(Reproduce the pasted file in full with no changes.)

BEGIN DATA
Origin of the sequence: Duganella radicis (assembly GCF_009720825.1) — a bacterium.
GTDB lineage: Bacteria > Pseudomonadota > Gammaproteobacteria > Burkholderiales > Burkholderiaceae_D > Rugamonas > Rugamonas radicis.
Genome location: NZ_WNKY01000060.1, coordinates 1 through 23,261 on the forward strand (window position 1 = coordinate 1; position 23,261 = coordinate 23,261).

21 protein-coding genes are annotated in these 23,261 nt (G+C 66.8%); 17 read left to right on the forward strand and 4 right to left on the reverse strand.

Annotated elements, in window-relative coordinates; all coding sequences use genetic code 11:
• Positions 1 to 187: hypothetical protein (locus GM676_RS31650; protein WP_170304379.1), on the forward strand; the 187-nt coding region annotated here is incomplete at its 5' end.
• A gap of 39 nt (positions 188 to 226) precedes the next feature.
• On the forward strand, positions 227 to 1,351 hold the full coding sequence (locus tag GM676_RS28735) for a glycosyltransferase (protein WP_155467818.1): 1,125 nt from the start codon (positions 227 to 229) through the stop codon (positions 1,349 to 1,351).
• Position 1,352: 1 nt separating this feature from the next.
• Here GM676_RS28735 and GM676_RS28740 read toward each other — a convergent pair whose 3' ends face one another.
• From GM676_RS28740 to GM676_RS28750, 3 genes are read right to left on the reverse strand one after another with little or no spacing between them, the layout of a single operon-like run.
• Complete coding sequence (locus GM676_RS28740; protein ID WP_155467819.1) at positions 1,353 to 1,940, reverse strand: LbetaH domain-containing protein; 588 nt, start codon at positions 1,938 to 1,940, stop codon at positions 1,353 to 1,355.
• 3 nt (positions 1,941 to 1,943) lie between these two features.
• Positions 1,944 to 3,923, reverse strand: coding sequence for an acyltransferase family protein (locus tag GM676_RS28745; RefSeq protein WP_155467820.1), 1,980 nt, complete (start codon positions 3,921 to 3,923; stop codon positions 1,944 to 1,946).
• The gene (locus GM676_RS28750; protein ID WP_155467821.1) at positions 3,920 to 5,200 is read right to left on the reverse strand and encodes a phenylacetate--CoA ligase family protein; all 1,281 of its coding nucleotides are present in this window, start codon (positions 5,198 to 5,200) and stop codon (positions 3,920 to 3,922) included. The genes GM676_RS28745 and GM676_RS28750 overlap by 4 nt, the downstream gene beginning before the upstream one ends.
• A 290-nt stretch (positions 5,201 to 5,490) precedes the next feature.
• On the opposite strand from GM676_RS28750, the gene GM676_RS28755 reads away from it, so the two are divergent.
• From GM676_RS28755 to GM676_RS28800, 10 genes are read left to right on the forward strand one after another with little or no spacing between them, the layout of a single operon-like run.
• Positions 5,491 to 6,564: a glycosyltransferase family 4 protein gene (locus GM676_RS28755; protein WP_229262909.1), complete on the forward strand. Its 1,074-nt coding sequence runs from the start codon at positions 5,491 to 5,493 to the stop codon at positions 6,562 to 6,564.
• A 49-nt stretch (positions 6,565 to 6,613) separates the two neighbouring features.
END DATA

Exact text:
Origin of the sequence: Duganella radicis (assembly GCF_009720825.1) — a bacterium.
GTDB lineage: Bacteria > Pseudomonadota > Gammaproteobacteria > Burkholderiales > Burkholderiaceae_D > Rugamonas > Rugamonas radicis.
Genome location: NZ_WNKY01000060.1, coordinates 1 through 23,261 on the forward strand (window position 1 = coordinate 1; position 23,261 = coordinate 23,261).

21 protein-coding genes are annotated in these 23,261 nt (G+C 66.8%); 17 read left to right on the forward strand and 4 right to left on the reverse strand.

Annotated elements, in window-relative coordinates; all coding sequences use genetic code 11:
• Positions 1 to 187: hypothetical protein (locus GM676_RS31650; protein WP_170304379.1), on the forward strand; the 187-nt coding region annotated here is incomplete at its 5' end.
• A gap of 39 nt (positions 188 to 226) precedes the next feature.
• On the forward strand, positions 227 to 1,351 hold the full coding sequence (locus tag GM676_RS28735) for a glycosyltransferase (protein WP_155467818.1): 1,125 nt from the start codon (positions 227 to 229) through the stop codon (positions 1,349 to 1,351).
• Position 1,352: 1 nt separating this feature from the next.
• Here GM676_RS28735 and GM676_RS28740 read toward each other — a convergent pair whose 3' ends face one another.
• From GM676_RS28740 to GM676_RS28750, 3 genes are read right to left on the reverse strand one after another with little or no spacing between them, the layout of a single operon-like run.
• Complete coding sequence (locus GM676_RS28740; protein ID WP_155467819.1) at positions 1,353 to 1,940, reverse strand: LbetaH domain-containing protein; 588 nt, start codon at positions 1,938 to 1,940, stop codon at positions 1,353 to 1,355.
• 3 nt (positions 1,941 to 1,943) lie between these two features.
• Positions 1,944 to 3,923, reverse strand: coding sequence for an acyltransferase family protein (locus tag GM676_RS28745; RefSeq protein WP_155467820.1), 1,980 nt, complete (start codon positions 3,921 to 3,923; stop codon positions 1,944 to 1,946).
• The gene (locus GM676_RS28750; protein ID WP_155467821.1) at positions 3,920 to 5,200 is read right to left on the reverse strand and encodes a phenylacetate--CoA ligase family protein; all 1,281 of its coding nucleotides are present in this window, start codon (positions 5,198 to 5,200) and stop codon (positions 3,920 to 3,922) included. The genes GM676_RS28745 and GM676_RS28750 overlap by 4 nt, the downstream gene beginning before the upstream one ends.
• A 290-nt stretch (positions 5,201 to 5,490) precedes the next feature.
• On the opposite strand from GM676_RS28750, the gene GM676_RS28755 reads away from it, so the two are divergent.
• From GM676_RS28755 to GM676_RS28800, 10 genes are read left to right on the forward strand one after another with little or no spacing between them, the layout of a single operon-like run.
• Positions 5,491 to 6,564: a glycosyltransferase family 4 protein gene (locus GM676_RS28755; protein WP_229262909.1), complete on the forward strand. Its 1,074-nt coding sequence runs from the start codon at positions 5,491 to 5,493 to the stop codon at positions 6,562 to 6,564.
• A 49-nt stretch (positions 6,565 to 6,613) separates the two neighbouring features.